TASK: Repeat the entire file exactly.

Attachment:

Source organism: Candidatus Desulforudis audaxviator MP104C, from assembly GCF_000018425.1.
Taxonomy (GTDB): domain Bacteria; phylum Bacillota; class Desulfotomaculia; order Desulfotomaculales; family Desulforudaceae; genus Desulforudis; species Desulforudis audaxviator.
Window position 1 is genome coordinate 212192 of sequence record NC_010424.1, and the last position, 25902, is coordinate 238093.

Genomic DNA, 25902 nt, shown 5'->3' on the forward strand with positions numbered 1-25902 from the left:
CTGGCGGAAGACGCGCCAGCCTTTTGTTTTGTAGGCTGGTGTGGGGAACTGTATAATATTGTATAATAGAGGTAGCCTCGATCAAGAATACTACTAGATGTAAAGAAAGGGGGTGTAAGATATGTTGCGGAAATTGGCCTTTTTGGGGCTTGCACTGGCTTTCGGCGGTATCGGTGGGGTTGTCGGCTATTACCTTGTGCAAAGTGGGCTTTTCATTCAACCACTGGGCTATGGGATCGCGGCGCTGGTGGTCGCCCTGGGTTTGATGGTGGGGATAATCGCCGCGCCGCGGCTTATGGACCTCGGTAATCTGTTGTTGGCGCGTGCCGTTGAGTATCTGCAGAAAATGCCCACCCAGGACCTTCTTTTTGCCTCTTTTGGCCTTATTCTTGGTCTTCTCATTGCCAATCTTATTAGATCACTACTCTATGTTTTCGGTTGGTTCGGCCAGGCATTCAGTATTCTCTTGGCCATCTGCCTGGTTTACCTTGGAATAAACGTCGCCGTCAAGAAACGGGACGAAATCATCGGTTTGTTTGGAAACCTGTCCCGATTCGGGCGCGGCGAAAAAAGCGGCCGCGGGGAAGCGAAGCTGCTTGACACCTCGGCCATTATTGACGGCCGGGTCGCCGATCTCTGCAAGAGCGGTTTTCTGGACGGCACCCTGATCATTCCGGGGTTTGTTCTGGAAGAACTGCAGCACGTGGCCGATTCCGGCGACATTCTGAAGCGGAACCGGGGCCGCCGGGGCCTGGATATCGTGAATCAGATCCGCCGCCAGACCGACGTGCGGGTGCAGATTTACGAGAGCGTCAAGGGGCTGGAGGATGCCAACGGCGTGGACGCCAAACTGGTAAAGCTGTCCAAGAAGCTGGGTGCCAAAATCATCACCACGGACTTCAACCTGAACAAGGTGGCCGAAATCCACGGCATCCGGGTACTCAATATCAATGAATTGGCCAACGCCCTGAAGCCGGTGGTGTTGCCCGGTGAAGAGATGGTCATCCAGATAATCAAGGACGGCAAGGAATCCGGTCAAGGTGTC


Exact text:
Source organism: Candidatus Desulforudis audaxviator MP104C, from assembly GCF_000018425.1.
Taxonomy (GTDB): domain Bacteria; phylum Bacillota; class Desulfotomaculia; order Desulfotomaculales; family Desulforudaceae; genus Desulforudis; species Desulforudis audaxviator.
Window position 1 is genome coordinate 212192 of sequence record NC_010424.1, and the last position, 25902, is coordinate 238093.

Genomic DNA, 25902 nt, shown 5'->3' on the forward strand with positions numbered 1-25902 from the left:
CTGGCGGAAGACGCGCCAGCCTTTTGTTTTGTAGGCTGGTGTGGGGAACTGTATAATATTGTATAATAGAGGTAGCCTCGATCAAGAATACTACTAGATGTAAAGAAAGGGGGTGTAAGATATGTTGCGGAAATTGGCCTTTTTGGGGCTTGCACTGGCTTTCGGCGGTATCGGTGGGGTTGTCGGCTATTACCTTGTGCAAAGTGGGCTTTTCATTCAACCACTGGGCTATGGGATCGCGGCGCTGGTGGTCGCCCTGGGTTTGATGGTGGGGATAATCGCCGCGCCGCGGCTTATGGACCTCGGTAATCTGTTGTTGGCGCGTGCCGTTGAGTATCTGCAGAAAATGCCCACCCAGGACCTTCTTTTTGCCTCTTTTGGCCTTATTCTTGGTCTTCTCATTGCCAATCTTATTAGATCACTACTCTATGTTTTCGGTTGGTTCGGCCAGGCATTCAGTATTCTCTTGGCCATCTGCCTGGTTTACCTTGGAATAAACGTCGCCGTCAAGAAACGGGACGAAATCATCGGTTTGTTTGGAAACCTGTCCCGATTCGGGCGCGGCGAAAAAAGCGGCCGCGGGGAAGCGAAGCTGCTTGACACCTCGGCCATTATTGACGGCCGGGTCGCCGATCTCTGCAAGAGCGGTTTTCTGGACGGCACCCTGATCATTCCGGGGTTTGTTCTGGAAGAACTGCAGCACGTGGCCGATTCCGGCGACATTCTGAAGCGGAACCGGGGCCGCCGGGGCCTGGATATCGTGAATCAGATCCGCCGCCAGACCGACGTGCGGGTGCAGATTTACGAGAGCGTCAAGGGGCTGGAGGATGCCAACGGCGTGGACGCCAAACTGGTAAAGCTGTCCAAGAAGCTGGGTGCCAAAATCATCACCACGGACTTCAACCTGAACAAGGTGGCCGAAATCCACGGCATCCGGGTACTCAATATCAATGAATTGGCCAACGCCCTGAAGCCGGTGGTGTTGCCCGGTGAAGAGATGGTCATCCAGATAATCAAGGACGGCAAGGAATCCGGTCAAGGTGTC